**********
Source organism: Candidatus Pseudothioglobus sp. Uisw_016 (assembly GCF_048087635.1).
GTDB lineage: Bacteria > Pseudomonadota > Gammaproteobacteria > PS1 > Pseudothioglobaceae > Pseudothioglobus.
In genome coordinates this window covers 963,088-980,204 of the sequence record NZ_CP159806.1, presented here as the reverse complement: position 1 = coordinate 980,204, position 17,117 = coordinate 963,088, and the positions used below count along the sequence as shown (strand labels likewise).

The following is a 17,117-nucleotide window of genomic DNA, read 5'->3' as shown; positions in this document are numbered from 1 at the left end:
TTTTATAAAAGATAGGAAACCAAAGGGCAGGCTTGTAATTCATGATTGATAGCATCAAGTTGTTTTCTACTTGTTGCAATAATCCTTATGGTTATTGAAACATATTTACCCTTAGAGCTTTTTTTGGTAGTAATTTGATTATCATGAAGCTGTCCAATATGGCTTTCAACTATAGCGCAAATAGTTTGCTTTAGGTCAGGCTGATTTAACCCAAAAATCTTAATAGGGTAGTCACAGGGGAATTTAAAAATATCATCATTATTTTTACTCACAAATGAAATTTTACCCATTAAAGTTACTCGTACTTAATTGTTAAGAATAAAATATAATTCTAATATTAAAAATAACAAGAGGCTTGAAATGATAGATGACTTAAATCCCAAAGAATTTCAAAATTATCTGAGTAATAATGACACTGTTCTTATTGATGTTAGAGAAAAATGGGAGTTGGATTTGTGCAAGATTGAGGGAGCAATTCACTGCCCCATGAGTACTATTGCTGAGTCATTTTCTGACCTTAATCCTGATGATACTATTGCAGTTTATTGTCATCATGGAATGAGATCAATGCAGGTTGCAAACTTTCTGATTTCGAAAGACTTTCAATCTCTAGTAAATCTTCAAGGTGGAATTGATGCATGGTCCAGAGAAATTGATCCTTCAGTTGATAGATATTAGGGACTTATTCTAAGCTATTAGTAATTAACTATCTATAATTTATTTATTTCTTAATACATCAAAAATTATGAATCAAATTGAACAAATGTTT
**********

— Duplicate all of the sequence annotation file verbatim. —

Source organism: Candidatus Pseudothioglobus sp. Uisw_016 (assembly GCF_048087635.1).
GTDB lineage: Bacteria > Pseudomonadota > Gammaproteobacteria > PS1 > Pseudothioglobaceae > Pseudothioglobus.
In genome coordinates this window covers 963,088-980,204 of the sequence record NZ_CP159806.1, presented here as the reverse complement: position 1 = coordinate 980,204, position 17,117 = coordinate 963,088, and the positions used below count along the sequence as shown (strand labels likewise).

The following is a 17,117-nucleotide window of genomic DNA, read 5'->3' as shown; positions in this document are numbered from 1 at the left end:
TTTTATAAAAGATAGGAAACCAAAGGGCAGGCTTGTAATTCATGATTGATAGCATCAAGTTGTTTTCTACTTGTTGCAATAATCCTTATGGTTATTGAAACATATTTACCCTTAGAGCTTTTTTTGGTAGTAATTTGATTATCATGAAGCTGTCCAATATGGCTTTCAACTATAGCGCAAATAGTTTGCTTTAGGTCAGGCTGATTTAACCCAAAAATCTTAATAGGGTAGTCACAGGGGAATTTAAAAATATCATCATTATTTTTACTCACAAATGAAATTTTACCCATTAAAGTTACTCGTACTTAATTGTTAAGAATAAAATATAATTCTAATATTAAAAATAACAAGAGGCTTGAAATGATAGATGACTTAAATCCCAAAGAATTTCAAAATTATCTGAGTAATAATGACACTGTTCTTATTGATGTTAGAGAAAAATGGGAGTTGGATTTGTGCAAGATTGAGGGAGCAATTCACTGCCCCATGAGTACTATTGCTGAGTCATTTTCTGACCTTAATCCTGATGATACTATTGCAGTTTATTGTCATCATGGAATGAGATCAATGCAGGTTGCAAACTTTCTGATTTCGAAAGACTTTCAATCTCTAGTAAATCTTCAAGGTGGAATTGATGCATGGTCCAGAGAAATTGATCCTTCAGTTGATAGATATTAGGGACTTATTCTAAGCTATTAGTAATTAACTATCTATAATTTATTTATTTCTTAATACATCAAAAATTATGAATCAAATTGAACAAATGTTT